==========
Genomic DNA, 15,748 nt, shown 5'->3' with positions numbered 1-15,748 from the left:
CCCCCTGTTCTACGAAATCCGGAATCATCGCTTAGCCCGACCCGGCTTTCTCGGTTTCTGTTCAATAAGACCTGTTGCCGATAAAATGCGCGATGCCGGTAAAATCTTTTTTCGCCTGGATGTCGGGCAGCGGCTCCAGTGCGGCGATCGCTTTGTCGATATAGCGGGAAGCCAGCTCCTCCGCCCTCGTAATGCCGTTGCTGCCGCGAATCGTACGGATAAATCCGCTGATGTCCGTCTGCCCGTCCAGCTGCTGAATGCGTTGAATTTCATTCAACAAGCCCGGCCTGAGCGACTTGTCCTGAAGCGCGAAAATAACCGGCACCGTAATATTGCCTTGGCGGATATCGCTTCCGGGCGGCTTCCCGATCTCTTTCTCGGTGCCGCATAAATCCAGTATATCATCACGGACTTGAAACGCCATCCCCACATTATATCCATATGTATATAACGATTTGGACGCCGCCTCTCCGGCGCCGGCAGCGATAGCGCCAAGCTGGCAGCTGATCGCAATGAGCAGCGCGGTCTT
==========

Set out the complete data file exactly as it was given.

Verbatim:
Genomic DNA, 15,748 nt, shown 5'->3' with positions numbered 1-15,748 from the left:
CCCCCTGTTCTACGAAATCCGGAATCATCGCTTAGCCCGACCCGGCTTTCTCGGTTTCTGTTCAATAAGACCTGTTGCCGATAAAATGCGCGATGCCGGTAAAATCTTTTTTCGCCTGGATGTCGGGCAGCGGCTCCAGTGCGGCGATCGCTTTGTCGATATAGCGGGAAGCCAGCTCCTCCGCCCTCGTAATGCCGTTGCTGCCGCGAATCGTACGGATAAATCCGCTGATGTCCGTCTGCCCGTCCAGCTGCTGAATGCGTTGAATTTCATTCAACAAGCCCGGCCTGAGCGACTTGTCCTGAAGCGCGAAAATAACCGGCACCGTAATATTGCCTTGGCGGATATCGCTTCCGGGCGGCTTCCCGATCTCTTTCTCGGTGCCGCATAAATCCAGTATATCATCACGGACTTGAAACGCCATCCCCACATTATATCCATATGTATATAACGATTTGGACGCCGCCTCTCCGGCGCCGGCAGCGATAGCGCCAAGCTGGCAGCTGATCGCAATGAGCAGCGCGGTCTT